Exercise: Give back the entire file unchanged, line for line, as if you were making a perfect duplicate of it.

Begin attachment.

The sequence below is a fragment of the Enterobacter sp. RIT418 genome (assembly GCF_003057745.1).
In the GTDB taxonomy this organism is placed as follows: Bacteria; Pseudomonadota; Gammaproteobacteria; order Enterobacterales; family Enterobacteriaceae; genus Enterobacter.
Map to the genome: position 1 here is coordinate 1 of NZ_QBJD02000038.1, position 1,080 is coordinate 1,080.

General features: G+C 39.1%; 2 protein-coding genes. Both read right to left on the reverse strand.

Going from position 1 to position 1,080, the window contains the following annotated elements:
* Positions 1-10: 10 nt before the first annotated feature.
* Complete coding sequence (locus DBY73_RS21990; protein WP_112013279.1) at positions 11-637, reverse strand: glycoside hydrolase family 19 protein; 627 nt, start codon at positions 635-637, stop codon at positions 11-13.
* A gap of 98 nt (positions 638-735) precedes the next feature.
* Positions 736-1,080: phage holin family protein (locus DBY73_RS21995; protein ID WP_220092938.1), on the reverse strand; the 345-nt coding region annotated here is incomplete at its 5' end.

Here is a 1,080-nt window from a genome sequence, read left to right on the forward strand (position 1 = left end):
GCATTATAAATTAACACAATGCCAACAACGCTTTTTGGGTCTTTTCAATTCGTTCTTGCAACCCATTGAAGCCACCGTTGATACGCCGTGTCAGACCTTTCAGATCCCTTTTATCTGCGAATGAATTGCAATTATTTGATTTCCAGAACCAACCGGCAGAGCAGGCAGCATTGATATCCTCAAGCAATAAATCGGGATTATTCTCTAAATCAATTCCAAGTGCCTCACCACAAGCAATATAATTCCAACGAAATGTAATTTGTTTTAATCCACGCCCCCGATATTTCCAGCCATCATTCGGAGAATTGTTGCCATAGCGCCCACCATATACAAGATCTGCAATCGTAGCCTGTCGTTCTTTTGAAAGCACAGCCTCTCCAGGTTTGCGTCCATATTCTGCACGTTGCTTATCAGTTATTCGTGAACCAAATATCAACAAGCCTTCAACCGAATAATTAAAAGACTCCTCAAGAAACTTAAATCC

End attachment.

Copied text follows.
The sequence below is a fragment of the Enterobacter sp. RIT418 genome (assembly GCF_003057745.1).
In the GTDB taxonomy this organism is placed as follows: Bacteria; Pseudomonadota; Gammaproteobacteria; order Enterobacterales; family Enterobacteriaceae; genus Enterobacter.
Map to the genome: position 1 here is coordinate 1 of NZ_QBJD02000038.1, position 1,080 is coordinate 1,080.

General features: G+C 39.1%; 2 protein-coding genes. Both read right to left on the reverse strand.

Going from position 1 to position 1,080, the window contains the following annotated elements:
* Positions 1-10: 10 nt before the first annotated feature.
* Complete coding sequence (locus DBY73_RS21990; protein WP_112013279.1) at positions 11-637, reverse strand: glycoside hydrolase family 19 protein; 627 nt, start codon at positions 635-637, stop codon at positions 11-13.
* A gap of 98 nt (positions 638-735) precedes the next feature.
* Positions 736-1,080: phage holin family protein (locus DBY73_RS21995; protein ID WP_220092938.1), on the reverse strand; the 345-nt coding region annotated here is incomplete at its 5' end.

Here is a 1,080-nt window from a genome sequence, read left to right on the forward strand (position 1 = left end):
GCATTATAAATTAACACAATGCCAACAACGCTTTTTGGGTCTTTTCAATTCGTTCTTGCAACCCATTGAAGCCACCGTTGATACGCCGTGTCAGACCTTTCAGATCCCTTTTATCTGCGAATGAATTGCAATTATTTGATTTCCAGAACCAACCGGCAGAGCAGGCAGCATTGATATCCTCAAGCAATAAATCGGGATTATTCTCTAAATCAATTCCAAGTGCCTCACCACAAGCAATATAATTCCAACGAAATGTAATTTGTTTTAATCCACGCCCCCGATATTTCCAGCCATCATTCGGAGAATTGTTGCCATAGCGCCCACCATATACAAGATCTGCAATCGTAGCCTGTCGTTCTTTTGAAAGCACAGCCTCTCCAGGTTTGCGTCCATATTCTGCACGTTGCTTATCAGTTATTCGTGAACCAAATATCAACAAGCCTTCAACCGAATAATTAAAAGACTCCTCAAGAAACTTAAATCC